We join Mr Harrison by the fireside in his comfortable, well-kept home as his bachelor friend, Charles, presses him to tell how he wooed such a fine wife. And so Mr Harrison takes us back to when he first came to the small, rural town of Duncombe as a young, worldly but naïve man. Newly qualified as a doctor, Harrison has been promised a partnership in an easy, country practice by a family friend. It is to be anything but easy in this insular, provincial town, where everybody knows everybody’s business and which is ruled over by gossiping middle-aged women. Before long, the poor, young doctor after several misunderstandings and misplaced comments finds himself accused of being engaged to three women! None of which are the Vicar’s angelic daughter, Sophy, whom he really loves.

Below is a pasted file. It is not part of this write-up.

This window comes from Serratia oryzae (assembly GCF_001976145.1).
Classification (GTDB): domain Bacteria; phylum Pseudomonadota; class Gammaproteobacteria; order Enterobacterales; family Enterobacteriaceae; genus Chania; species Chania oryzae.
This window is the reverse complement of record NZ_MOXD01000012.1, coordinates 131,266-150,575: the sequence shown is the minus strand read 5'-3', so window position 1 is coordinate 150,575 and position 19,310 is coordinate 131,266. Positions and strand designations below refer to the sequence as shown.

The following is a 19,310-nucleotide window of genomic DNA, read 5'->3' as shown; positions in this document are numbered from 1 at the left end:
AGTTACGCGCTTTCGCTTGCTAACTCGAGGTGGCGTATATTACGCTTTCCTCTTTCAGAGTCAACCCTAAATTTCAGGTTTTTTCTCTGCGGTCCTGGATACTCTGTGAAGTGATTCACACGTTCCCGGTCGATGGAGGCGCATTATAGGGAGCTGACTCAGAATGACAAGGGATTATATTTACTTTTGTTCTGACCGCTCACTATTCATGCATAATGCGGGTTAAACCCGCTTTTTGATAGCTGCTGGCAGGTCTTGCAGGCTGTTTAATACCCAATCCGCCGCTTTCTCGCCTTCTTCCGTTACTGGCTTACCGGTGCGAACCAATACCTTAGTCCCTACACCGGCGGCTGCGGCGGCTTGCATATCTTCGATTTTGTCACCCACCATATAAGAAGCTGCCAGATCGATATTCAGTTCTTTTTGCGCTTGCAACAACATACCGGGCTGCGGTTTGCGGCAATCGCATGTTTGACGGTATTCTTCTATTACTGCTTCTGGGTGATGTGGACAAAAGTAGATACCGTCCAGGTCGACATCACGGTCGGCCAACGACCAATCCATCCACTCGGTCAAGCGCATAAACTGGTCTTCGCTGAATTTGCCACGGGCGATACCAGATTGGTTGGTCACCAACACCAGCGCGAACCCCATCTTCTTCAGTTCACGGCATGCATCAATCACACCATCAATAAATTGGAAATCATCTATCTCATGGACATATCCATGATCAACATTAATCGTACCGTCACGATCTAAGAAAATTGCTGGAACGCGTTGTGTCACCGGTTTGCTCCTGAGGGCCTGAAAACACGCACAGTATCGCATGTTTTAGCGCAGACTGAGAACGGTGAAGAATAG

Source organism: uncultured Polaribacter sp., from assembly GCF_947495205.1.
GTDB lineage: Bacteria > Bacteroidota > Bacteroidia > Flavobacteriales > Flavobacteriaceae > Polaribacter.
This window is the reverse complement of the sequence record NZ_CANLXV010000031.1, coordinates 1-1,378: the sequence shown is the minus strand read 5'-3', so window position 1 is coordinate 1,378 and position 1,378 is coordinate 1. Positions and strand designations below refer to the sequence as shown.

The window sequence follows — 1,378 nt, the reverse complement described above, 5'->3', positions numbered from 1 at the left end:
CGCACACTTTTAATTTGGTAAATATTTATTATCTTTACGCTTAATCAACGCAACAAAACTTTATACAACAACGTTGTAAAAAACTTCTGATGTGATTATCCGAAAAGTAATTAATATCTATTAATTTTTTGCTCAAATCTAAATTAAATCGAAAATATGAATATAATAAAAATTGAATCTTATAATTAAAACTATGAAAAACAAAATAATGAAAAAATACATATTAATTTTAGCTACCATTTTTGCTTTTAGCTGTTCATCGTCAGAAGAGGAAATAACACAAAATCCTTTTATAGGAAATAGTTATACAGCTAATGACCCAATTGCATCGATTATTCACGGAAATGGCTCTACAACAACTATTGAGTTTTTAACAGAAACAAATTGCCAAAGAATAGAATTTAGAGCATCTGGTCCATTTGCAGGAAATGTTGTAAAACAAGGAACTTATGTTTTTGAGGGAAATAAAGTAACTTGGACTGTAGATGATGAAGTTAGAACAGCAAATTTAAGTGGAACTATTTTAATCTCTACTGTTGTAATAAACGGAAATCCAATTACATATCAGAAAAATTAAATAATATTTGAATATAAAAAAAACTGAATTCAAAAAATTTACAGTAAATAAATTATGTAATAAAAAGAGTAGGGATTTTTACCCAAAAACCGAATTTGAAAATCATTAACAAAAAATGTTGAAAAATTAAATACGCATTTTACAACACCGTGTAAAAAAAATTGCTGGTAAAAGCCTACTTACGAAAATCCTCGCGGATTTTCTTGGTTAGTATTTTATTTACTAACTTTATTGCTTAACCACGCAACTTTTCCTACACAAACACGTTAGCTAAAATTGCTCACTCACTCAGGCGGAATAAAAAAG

I must admit to be rather disappointed this wasn’t set in Cranford! (Especially as the BBC’s 2007 TV adaptation merged the novellas into the one setting) However I can see how this story has been placed in this chronicles because of the small town setting and the predominantly female residents. Here, unlike Cranford though, men are not feared or believed to be nuisances but instead quite the opposite. Poor, young doctor Harrison is coveted, pulled from pillar to post and practically fought over! Mothers try to set him with their daughters and every spinster seems to have their eye on him; all stirred up by the town gossips! So while I didn’t always ‘like’ the characters they were very amusing to read about.